If there was one strong point to the Return of the Jedi line, it was the vehicles and accessories. "BIG, BIG, BIG" was certainly the name of the game - Especially when it came to things such as the Imperial Shuttle, and the huge Ewok Village. These vehicles and accessories were more than an arm load for most little tikes. There were certainly a good amount of smaller vehicles and accessories to choose from, but every kid mainly had their eyes on the big ones.

Also available were a few rehashed vehicles that kids could grab if they missed their opportunity the first or second time around.

The vehicles released were;

AT-AT - All Terrain Armored Transport
TIE Interceptor
Y-Wing Fighter
Battle Damaged Imperial TIE Fighter
Imperial Shuttle
B-Wing Fighter
Battle Damaged X-Wing Fighter
Millennium Falcon
Rebel Armored Snowspeeder
Rebel Transport
Scout Walker
Slave I - Boba Fett's Spaceship

The playsets released were;

The Jabba the Hutt Dungeon
Ewok Village Action Playset

The Jabba the Hutt Dungeon was released in two different versions, and both were Sear's exclusives. The gray version was released with Klaatu, Nikto and 8D8. The brown version was released with EV-9D9, Amanaman and Barada.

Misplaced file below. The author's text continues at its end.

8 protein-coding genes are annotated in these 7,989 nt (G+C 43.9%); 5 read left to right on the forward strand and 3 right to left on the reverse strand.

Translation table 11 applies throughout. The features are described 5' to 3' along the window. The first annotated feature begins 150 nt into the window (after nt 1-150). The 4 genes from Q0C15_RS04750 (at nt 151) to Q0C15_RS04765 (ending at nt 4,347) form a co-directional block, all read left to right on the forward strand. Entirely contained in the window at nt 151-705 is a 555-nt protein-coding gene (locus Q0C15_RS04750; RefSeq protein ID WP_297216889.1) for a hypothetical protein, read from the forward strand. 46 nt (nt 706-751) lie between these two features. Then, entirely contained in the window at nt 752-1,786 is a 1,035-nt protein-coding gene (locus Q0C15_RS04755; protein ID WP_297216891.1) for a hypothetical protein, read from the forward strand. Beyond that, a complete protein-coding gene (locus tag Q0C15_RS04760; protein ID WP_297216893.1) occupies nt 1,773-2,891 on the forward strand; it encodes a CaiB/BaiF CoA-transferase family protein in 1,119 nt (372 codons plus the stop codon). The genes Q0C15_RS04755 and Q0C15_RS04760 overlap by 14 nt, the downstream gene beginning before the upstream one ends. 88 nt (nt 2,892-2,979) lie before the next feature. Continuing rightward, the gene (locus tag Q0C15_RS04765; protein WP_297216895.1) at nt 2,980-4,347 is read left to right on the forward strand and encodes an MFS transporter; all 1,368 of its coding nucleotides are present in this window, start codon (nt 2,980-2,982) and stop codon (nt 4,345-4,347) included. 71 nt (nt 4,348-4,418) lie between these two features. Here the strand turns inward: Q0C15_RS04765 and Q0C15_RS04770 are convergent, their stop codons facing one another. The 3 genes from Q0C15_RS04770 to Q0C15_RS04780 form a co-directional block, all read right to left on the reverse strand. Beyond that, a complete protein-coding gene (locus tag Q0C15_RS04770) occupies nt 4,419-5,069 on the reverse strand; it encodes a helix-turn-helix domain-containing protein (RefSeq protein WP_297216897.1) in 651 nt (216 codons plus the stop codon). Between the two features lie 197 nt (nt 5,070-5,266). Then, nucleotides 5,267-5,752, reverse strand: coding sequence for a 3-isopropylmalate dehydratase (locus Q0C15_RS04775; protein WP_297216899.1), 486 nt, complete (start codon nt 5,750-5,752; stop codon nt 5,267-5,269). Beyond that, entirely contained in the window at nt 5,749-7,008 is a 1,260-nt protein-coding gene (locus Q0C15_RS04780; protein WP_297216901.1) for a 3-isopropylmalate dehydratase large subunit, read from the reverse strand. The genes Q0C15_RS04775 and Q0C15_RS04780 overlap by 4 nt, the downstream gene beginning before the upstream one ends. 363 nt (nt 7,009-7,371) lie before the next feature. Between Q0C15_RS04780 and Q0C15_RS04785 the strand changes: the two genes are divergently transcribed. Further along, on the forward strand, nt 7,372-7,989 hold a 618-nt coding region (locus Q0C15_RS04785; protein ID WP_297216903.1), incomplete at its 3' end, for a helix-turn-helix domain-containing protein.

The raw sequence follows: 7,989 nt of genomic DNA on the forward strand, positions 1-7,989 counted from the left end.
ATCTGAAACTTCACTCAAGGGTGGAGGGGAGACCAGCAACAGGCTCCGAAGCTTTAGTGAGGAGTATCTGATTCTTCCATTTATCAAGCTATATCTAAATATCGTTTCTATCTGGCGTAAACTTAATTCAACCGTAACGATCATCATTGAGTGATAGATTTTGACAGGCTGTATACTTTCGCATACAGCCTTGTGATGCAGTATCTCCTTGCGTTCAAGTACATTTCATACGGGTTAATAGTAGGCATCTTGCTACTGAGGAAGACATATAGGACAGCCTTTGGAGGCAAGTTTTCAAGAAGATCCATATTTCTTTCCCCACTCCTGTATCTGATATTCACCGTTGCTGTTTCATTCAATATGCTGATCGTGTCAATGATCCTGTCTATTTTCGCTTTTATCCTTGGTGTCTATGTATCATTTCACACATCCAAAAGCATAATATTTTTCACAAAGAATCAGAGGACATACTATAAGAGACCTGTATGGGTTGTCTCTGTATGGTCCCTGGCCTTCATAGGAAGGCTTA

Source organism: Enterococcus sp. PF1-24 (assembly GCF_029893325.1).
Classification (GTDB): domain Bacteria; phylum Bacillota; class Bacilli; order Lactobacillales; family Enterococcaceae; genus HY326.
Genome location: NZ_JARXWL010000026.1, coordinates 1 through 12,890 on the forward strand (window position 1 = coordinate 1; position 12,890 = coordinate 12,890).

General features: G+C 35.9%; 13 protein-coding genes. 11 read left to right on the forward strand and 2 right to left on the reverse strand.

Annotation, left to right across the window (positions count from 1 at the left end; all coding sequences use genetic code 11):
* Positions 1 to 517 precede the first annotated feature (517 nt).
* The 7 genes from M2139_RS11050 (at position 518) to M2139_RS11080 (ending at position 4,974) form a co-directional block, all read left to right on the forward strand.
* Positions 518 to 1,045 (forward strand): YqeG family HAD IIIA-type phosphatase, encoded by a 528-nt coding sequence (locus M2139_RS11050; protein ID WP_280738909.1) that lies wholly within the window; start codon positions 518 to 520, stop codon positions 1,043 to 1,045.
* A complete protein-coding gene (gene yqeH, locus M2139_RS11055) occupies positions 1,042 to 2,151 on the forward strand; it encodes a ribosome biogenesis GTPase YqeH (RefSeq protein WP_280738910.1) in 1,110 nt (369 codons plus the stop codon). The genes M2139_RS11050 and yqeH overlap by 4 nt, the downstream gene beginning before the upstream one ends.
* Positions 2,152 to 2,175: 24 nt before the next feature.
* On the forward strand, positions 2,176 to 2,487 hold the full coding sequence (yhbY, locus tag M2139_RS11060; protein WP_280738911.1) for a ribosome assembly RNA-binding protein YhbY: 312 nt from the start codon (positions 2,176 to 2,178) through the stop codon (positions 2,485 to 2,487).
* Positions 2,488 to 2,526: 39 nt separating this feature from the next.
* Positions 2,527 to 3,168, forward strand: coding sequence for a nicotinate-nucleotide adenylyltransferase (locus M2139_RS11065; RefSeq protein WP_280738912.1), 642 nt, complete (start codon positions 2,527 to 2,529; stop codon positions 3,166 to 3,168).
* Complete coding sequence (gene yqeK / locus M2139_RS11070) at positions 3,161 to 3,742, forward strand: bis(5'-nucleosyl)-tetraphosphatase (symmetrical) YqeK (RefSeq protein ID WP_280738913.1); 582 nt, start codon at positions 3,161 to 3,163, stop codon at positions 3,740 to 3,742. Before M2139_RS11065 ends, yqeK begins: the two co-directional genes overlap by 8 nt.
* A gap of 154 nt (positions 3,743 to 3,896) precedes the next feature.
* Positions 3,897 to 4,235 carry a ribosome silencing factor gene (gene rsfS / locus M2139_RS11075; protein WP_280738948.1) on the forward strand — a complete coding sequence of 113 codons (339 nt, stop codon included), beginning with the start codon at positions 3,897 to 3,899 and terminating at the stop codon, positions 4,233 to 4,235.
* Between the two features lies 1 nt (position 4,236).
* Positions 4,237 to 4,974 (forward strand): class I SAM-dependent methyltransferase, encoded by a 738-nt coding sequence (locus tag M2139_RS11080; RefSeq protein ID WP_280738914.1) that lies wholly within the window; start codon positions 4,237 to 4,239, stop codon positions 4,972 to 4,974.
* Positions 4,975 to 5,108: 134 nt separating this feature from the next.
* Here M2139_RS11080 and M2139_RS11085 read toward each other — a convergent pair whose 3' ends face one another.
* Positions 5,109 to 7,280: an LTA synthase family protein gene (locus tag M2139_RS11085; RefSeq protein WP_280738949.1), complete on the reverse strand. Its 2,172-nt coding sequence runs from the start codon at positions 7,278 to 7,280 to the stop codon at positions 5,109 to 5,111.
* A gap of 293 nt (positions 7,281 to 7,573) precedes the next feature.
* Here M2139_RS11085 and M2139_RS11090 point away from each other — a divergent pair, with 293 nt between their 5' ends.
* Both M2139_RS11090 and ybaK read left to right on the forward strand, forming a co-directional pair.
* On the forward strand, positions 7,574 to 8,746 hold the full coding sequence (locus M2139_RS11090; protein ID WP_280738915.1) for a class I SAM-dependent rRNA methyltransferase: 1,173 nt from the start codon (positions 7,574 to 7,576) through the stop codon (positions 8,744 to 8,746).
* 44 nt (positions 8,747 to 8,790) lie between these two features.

The two creatures released were Jabba the Hutt and Rancor Monster. However, Jabba the Hutt was considered a playset for some reason.

Several mini rigs were produced as well as re-released. THe new rigs were; ISP-6, AST-5, Ewok Combat Glider, Endor Forest Ranger, Desert Sail Skiff and Ewok Assault Catapult Accessory.

The re-released rigs were; CAP-2, MTV-7, INT-4, MLC-3, PDT-8, Radar Laser Cannon, Tri-Pod Laser Cannon, Vehicle Maintenance Energizer.

Kenner also made sure to release a wide variety of carry cases for kids to store their figures in. Four to be exact. They were;

Vinyl Collector's Case
Laser Rifle Carry Case
Chewbacca Bandolier Strap
C-3PO Collector's Case


Perhaps (as speculated) it was the overstock that brought the franchise of Star Wars toys crashing down. Perhaps it was that children were growing older with each passing day and finding other interests. The facts are undecided.

However, what is definite is that despite declining sales in the 80's, collectors these days are willing to pay outrageous amounts to plug the holes in their collections - A feat definitely impressive to tackle, and even more impressive to pull off.